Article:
Difficulty Concentrating From
Toxic Mold Exposure


Can exposure to toxic mold cause difficulty concentrating? Both the Centers for Disease Control and Prevention and the U.S. Environmental Protection Agency report that the most common symptoms related to mold exposure are allergic reactions and respiratory symptoms. You can read more about mold allergies and about respiratory problems related to mold. While those agencies don’t mention problems with concentration at all on their websites, some people do report developing difficulties with concentration after being exposed to mold. We found a few studies on the subject and we’ll tell you what they say.

First, though, a word about mold and whether or not it is toxic. Often, people use that term to refer to Stachybotrys chartarum, which is also sometimes referred to as black mold. Stachybotrys chartarum itself is not toxic, but it does produce mycotoxins, chemicals that are toxic. Many types of mold are harmful, though, and people may refer to many types as toxic even if technically they aren’t.

What Does the Research Say About Mold and Difficulty Concentrating?

Well, let us start by saying we hope to see more research on this subject. What research we’ve seen, though, does indicate that there is a connection between exposure to mold and difficulty concentrating. One study, published in the Archives of Environmental Health, examined 100 patients that had been exposed to mold. Neuropsychological evaluations of the patients found neurological impairments in nearly half of them. Forty-six percent had trouble with concentration as well as short-term memory. You can read more about the effect of mold exposure on memory.

Why is the Ability to Concentrate Important?

Concentration is the ability to focus on a task. If you have difficulty concentrating, it may manifest itself in many ways. You may be forgetful. You may have trouble completing assignments at work or school and trouble completing tasks at home. You may find it difficult to carry on a conversation or hard to remember and follow directions. You may have trouble understanding what you read. You may find it difficult to pay attention while driving a car. The ability to concentrate is extremely important and social relationships, jobs, education and other parts of your life may suffer if your ability to concentrate suffers.

difficulty concentrating

So What Should You Do if You’re Experiencing Trouble Concentrating?

See your doctor if you are finding it increasingly difficult to concentrate on things. Everyone has days when it’s hard to pay attention or when their mind seems to wander, but if you notice a pattern of increasing difficulty focusing on the task at hand, you need to see your doctor.

Lots of things other than exposure to toxic mold can affect your ability to concentrate, including insufficient sleep, stress, depression, attention deficit hyperactivity disorder (ADHD), migraines, hormonal changes such as those that occur with pregnancy, nutritional deficiencies, head injury, and excessive use of alcohol or drugs. It is important to determine the cause of your difficulty concentrating so that you get the proper treatment.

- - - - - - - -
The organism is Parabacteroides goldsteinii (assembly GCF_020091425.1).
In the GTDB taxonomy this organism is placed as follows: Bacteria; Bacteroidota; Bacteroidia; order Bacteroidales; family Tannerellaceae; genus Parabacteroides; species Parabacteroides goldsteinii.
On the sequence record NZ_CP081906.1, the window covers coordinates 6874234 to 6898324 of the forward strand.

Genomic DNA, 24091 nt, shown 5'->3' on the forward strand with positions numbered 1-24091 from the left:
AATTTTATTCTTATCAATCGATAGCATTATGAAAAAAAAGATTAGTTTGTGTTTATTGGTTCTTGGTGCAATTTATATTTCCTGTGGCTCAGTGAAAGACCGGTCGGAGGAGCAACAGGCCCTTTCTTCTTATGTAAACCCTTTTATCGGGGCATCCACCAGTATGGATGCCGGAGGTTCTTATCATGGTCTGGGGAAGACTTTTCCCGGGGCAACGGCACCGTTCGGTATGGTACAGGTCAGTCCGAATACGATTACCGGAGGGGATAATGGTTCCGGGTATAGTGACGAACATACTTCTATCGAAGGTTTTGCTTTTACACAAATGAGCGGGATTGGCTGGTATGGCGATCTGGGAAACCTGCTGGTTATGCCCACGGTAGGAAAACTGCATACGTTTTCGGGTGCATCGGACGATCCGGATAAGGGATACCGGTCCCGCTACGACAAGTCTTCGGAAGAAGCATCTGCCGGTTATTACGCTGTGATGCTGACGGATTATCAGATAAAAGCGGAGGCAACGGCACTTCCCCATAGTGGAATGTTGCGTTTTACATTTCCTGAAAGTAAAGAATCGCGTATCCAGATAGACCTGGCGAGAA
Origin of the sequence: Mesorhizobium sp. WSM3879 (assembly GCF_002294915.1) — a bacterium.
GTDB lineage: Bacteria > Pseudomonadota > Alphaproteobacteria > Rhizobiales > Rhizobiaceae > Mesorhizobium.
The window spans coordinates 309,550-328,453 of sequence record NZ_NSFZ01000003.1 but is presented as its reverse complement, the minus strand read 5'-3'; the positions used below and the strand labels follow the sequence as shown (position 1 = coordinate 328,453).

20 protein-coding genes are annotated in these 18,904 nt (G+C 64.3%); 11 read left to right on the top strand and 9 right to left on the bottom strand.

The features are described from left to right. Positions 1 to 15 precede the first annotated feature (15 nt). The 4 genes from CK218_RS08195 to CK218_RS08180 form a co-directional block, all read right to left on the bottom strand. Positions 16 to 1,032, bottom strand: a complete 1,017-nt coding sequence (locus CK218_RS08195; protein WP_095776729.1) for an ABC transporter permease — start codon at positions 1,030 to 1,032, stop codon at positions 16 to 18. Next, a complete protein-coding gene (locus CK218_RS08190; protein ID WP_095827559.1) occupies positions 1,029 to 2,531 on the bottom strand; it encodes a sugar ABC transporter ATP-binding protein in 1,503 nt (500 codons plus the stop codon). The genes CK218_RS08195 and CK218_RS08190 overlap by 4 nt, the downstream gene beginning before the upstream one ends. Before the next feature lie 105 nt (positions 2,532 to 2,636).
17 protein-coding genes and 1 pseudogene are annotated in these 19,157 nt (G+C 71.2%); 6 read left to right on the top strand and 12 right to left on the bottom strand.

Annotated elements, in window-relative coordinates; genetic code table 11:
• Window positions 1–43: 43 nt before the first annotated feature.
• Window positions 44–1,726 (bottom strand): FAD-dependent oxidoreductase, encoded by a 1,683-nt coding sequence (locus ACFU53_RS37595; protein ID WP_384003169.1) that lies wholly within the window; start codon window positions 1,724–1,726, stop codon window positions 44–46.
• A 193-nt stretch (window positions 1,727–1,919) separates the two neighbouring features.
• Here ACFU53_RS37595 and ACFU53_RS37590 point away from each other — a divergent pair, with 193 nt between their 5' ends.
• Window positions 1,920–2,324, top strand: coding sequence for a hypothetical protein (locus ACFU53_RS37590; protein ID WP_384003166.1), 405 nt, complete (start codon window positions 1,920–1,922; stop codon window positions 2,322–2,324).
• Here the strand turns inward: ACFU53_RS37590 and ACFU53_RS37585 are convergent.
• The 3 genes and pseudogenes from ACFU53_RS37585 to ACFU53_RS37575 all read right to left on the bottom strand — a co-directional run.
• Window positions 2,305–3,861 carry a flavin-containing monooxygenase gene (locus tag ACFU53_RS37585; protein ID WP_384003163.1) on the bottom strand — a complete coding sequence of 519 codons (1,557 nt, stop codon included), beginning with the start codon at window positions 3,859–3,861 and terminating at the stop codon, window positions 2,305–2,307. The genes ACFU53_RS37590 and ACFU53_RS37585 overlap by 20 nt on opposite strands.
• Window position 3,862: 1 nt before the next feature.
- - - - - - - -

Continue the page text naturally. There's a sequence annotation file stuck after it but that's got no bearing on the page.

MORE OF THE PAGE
In order to make an accurate diagnosis, your doctor may order some tests, such as blood tests, a CT scan or an MRI. You may also be referred to a specialist, like a psychologist, psychiatrist or neurologist. Be sure to let your doctor know if you’ve been exposed to mold and think that might be having an impact on your ability to concentrate. Also let your doctor know about any other symptoms you are experiencing.

Your doctor will prescribe the appropriate treatment based on your diagnosis. In addition, if mold is the cause of your poor concentration, your doctor will most likely advise you to avoid further exposure to mold. If you continue to be exposed to mold, your condition may not improve and may even get worse, despite medical treatment.

Mold Removal

If mold in your home is causing health problems, including an inability to concentrate well, you’ll need to have the mold removed as soon as possible. We recommend not doing the work yourself because the mold removal process will just expose you to more mold spores that can make your condition worse. Even if you’re not sure you want to hire someone for the job, though, we recommend scheduling a free consultation with a mold removal professional. There is no cost and no obligation, so you have nothing to lose, and you can benefit from some expert advice from an experienced professional. Just follow this link to find qualified professionals offering free in-home consultations in your area.



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